Speed/Distance Monitors for Running
June 2004

This seems to be the hot topic among gadget obsessed runners lately. as a self confessed gadget junkie and techno geek i've noticed the following related trends:

  • high expectations of accuracy/functionality (usually the fault of the marketing hype)
  • poor understanding of the underlying technologies and their limitations
Lets take a look at the various systems and the technology behind them.

Pedometer | GPS | Accelerometer | Radar | Reviews

(reasons for using an sdm?)

The Humble Pedometer

a fantastically simple device, dirt cheap and widely available. sadly however quite unreliable for running.

a sprung weight inside the pedometer closes a switch each time a foot strikes the ground. you have to tell it how far you go for each stride and it will multiply up the stride length by the number of strides it counts to give distance, and subsequently can divide distance by time to give average speed.

it's not difficult to see that this relies on accurate measuring of your stride length and a consistent stride length when you run.

i've used one of these and went through a learning process of adjusting the stride length to give the correct reading on a known course. eventually it was quite good at that course and at least gave me a rough idea of the distance of other courses, still drastically affected by walking, changes of pace and hills.

Global Positioning Systems

something we've all no doubt heard about, and increasingly widely available. some of the older chunky models can now be had for as little as 70 or so.

the geometry is tricky but basically using a network of satellites it can locate you anywhere on the globe to within a quite impressive accuracy (impressive relative to the size of the globe, not always so impressive in relation to the size of your average runner).

some gps related articles:
how stuff works
useful background & history pulled from an advanced driving forum
the boffin chronicles on the runnersworld forum, one of the many sdm/gps related threads that inspired this article.

now you know how it knows where you are... but what you're really interested in is how fast you're going and how far you've been.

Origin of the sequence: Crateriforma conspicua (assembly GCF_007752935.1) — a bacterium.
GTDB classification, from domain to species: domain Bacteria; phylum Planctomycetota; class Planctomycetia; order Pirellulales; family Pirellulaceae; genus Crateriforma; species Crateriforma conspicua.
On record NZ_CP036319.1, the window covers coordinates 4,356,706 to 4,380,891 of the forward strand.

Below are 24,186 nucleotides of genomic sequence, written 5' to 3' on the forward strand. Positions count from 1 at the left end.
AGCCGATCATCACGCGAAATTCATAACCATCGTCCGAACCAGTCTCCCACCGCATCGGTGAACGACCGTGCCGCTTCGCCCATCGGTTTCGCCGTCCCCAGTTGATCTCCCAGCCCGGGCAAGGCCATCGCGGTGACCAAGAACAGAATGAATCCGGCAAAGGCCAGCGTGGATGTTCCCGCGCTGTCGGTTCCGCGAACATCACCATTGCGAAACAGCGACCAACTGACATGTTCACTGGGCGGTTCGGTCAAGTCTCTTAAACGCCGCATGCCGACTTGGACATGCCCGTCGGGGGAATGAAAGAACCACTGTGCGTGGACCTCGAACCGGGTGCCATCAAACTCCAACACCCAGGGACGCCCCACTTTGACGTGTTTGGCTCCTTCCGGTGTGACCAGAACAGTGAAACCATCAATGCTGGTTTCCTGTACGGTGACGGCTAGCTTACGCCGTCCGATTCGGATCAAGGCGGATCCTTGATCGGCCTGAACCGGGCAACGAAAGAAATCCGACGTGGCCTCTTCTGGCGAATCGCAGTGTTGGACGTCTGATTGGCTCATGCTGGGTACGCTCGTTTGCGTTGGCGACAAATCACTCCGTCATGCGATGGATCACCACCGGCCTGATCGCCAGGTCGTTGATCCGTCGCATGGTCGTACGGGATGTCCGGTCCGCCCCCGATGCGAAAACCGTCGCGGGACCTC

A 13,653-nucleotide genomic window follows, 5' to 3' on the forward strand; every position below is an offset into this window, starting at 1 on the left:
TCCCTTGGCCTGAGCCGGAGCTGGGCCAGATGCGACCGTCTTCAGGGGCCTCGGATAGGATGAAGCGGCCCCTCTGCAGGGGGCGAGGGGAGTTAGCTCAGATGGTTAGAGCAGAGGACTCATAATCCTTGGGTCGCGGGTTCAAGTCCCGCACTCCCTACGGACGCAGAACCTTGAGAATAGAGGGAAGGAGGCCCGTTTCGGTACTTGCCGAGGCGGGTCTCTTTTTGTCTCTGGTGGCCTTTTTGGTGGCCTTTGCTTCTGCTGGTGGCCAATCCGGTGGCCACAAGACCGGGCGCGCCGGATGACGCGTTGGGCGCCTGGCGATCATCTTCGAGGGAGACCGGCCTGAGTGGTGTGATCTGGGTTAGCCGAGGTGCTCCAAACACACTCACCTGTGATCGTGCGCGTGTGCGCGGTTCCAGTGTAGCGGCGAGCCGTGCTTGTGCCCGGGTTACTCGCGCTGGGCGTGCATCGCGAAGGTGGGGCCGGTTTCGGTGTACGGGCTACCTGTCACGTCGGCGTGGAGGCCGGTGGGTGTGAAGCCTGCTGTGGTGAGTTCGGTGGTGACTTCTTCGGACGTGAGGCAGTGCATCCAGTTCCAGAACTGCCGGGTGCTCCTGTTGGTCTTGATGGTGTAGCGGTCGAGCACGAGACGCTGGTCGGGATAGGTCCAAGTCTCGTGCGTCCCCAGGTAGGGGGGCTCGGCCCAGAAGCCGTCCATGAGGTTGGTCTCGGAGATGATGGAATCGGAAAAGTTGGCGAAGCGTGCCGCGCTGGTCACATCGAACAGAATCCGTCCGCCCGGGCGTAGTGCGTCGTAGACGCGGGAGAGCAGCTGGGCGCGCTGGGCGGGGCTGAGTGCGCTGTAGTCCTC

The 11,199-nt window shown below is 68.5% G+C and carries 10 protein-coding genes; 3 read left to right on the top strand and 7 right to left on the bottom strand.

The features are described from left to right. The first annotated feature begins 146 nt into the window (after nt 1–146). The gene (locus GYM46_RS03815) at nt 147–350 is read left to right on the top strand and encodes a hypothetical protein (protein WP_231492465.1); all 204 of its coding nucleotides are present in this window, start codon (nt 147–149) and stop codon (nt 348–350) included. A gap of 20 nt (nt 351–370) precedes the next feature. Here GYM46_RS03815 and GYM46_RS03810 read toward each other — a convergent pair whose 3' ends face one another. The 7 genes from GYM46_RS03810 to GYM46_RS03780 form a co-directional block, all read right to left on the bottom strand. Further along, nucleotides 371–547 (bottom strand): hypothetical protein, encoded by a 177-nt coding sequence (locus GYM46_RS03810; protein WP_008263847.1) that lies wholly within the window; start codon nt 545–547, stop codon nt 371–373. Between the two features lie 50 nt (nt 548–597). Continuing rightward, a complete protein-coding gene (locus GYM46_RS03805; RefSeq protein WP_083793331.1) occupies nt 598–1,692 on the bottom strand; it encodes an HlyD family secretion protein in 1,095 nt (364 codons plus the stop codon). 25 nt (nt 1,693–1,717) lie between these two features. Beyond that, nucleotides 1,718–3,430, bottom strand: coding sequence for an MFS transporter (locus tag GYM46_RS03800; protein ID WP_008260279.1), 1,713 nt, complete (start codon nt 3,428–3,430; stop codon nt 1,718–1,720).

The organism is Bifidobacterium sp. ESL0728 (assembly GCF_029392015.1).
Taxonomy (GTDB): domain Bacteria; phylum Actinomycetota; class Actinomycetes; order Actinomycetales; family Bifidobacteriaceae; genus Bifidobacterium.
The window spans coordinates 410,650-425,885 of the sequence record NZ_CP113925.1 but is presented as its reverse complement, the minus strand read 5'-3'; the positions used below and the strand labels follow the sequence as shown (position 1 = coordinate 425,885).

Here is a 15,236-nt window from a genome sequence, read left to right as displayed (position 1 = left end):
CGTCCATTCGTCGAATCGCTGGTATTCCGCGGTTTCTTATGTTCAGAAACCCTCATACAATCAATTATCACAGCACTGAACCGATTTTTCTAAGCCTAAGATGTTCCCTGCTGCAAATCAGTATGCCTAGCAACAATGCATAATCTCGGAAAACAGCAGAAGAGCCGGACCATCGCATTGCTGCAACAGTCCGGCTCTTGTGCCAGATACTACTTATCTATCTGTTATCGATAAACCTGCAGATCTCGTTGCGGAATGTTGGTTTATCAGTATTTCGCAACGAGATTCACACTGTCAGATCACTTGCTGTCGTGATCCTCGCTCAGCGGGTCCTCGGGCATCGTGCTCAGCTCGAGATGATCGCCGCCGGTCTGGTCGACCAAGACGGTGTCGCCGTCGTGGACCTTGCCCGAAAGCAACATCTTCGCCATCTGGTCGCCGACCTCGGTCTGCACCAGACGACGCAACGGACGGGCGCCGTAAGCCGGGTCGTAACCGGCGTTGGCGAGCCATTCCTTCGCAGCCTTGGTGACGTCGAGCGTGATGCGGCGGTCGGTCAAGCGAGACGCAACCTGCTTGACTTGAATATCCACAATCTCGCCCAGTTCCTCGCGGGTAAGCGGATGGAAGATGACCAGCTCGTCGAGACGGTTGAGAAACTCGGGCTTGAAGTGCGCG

lets say for now it checks your position every 5 seconds, it's easy to work out how far it is between these two positions, divide this by time and we have speed (m/s km/h mph whatever) which is directly related to the pace us runners like to use (min/mile min/km). similarly it's easy to add the distance each time step and keep a total distance measurement.

so it does speed and distance, just what we wanted... right? well only kind of. if this position reading was 100% accurate it would be great, but of course it's not. it varies with the number of satellites in view at any point in time, and not having a clear view of the sky means it could lose it's position altogether.

Positional Accuracy
The accuracy of a gps is dependant on how many satelites it can see, most these days can track up to 12 at once. a good accuracy might be around +/-3m meaning each position it records is within a 3m radius of where you actually are. this is great for most navigation work.

Distance Accuracy
Since position is the main output of a gps, calculating the distance between two points if fairly straightforward. to give total distance for a run it just has to add the distances between all the pointes it records.
you might think that the positional accuracy would skew the accuracy of any distance measurement. however if the positional error is truly randon (i.e. as likely to be 3m in front as 3m behind or 3m to one side etc) then it will be effectively averaged out. which is good!

Speed Accuracy
Again this signal isn't directly available from the gps so must be calculated, fairly simply this is the distance between the two points divided by the time between measurement of the two points.
unfortunatly precisely because the positional error is fairly random this can give poor results. at one extreme one measurement could be 3m behind and the next 3m ahead, giving the distance travelled as 6m too far (as i mentioned above this is likely to average out when added to give total distance). at the other extreme the first measurement could be 3m ahead and the other 3m behind giving a distance 6m less than it actually is. so sample on sample the distance could vary by 12m which depending on the time between measurements will give erratic current speed readings (although the average should be largely correct)

Speed Smoothing
Most systems offer some form of smoothing on the speed signal to average out the erractic speed signal over a few measurements. This may work with varying success but an unavoidable side effect is that it will delay the response of the speed reading, since the speed must be raised for a few measurements before it has any effect on the average. this can make gps speed readouts too slow to be useful for interval work.